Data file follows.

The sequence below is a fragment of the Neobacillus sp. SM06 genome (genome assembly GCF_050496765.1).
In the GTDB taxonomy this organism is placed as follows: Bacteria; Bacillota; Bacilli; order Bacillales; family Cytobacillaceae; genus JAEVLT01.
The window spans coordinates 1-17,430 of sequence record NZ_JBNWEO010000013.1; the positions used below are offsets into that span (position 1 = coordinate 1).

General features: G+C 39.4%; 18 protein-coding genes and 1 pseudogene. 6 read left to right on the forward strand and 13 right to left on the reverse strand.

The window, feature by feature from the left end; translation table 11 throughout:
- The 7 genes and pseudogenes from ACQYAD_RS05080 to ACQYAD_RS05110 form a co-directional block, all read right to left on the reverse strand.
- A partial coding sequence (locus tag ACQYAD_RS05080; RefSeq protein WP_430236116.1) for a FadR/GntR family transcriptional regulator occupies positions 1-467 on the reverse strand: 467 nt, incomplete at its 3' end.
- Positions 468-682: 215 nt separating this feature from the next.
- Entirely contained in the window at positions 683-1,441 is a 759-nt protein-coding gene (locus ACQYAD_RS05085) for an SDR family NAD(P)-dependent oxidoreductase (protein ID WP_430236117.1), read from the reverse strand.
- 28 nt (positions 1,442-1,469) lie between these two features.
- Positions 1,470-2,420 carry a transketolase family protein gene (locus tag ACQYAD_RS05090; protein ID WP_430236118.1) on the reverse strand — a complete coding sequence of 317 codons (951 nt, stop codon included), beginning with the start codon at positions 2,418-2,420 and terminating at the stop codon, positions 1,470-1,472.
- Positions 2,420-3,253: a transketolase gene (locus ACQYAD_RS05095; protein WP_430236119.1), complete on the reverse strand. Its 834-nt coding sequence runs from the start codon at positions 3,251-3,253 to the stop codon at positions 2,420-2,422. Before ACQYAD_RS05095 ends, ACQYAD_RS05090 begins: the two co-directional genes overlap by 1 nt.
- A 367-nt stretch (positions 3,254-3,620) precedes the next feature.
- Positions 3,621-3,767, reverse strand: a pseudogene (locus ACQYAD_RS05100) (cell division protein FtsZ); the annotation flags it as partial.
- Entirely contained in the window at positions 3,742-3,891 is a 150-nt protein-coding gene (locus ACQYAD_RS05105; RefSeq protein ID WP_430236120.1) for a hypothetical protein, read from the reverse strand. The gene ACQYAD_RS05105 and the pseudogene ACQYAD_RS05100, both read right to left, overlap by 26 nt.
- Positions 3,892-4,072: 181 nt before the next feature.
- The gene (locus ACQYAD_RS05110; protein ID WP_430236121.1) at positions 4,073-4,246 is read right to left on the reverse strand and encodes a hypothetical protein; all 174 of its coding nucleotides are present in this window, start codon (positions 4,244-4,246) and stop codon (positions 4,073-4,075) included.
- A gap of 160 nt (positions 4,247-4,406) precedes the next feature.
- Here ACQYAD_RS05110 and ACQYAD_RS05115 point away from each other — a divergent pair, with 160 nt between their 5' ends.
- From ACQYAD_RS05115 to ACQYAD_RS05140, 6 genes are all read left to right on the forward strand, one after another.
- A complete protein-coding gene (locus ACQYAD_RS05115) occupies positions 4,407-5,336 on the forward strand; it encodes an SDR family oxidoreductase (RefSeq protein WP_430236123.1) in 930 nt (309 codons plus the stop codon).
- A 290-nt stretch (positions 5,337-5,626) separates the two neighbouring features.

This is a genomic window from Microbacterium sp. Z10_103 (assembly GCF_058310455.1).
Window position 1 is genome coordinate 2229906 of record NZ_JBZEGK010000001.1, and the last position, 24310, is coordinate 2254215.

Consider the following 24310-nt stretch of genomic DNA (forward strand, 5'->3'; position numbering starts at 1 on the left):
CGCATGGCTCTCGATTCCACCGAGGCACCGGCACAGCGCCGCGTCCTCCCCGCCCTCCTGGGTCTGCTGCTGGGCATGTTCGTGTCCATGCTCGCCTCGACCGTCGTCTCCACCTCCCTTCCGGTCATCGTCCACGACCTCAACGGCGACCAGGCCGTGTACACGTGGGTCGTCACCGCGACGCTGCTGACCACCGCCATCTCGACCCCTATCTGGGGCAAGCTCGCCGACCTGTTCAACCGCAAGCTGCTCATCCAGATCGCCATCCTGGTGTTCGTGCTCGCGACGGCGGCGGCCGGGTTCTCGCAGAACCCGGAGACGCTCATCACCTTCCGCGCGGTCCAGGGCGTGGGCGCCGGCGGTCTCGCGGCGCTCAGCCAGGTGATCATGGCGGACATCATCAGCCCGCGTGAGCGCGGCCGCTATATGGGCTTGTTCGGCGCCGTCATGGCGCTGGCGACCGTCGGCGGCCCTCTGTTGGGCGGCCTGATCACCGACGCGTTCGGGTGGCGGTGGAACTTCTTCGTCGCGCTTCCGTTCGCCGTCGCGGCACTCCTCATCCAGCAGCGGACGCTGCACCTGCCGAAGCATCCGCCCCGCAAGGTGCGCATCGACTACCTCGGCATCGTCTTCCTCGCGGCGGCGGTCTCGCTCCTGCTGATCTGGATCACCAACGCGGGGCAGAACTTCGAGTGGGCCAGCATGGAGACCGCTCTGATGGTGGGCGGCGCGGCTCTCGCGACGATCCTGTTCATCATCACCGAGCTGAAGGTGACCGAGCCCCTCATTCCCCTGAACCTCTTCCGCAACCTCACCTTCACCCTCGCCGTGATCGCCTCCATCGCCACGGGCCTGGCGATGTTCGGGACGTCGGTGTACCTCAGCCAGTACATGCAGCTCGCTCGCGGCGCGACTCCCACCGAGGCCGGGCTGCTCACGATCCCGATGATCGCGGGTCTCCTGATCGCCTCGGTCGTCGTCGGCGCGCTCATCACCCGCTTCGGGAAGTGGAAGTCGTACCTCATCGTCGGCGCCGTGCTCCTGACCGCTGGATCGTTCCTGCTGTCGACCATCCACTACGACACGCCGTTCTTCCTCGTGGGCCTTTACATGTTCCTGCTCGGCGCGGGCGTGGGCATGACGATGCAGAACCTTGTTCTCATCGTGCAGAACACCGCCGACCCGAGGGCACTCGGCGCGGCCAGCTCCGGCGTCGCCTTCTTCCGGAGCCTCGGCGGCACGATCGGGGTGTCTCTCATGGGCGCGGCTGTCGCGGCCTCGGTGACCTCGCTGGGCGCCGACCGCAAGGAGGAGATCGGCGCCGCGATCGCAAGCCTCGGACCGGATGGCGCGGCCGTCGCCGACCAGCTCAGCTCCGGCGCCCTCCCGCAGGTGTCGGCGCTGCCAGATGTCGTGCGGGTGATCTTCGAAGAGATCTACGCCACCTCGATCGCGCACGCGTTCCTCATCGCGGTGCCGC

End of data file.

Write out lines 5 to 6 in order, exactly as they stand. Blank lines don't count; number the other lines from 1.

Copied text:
The window, feature by feature from the left end; translation table 11 throughout:
- The 7 genes and pseudogenes from ACQYAD_RS05080 to ACQYAD_RS05110 form a co-directional block, all read right to left on the reverse strand.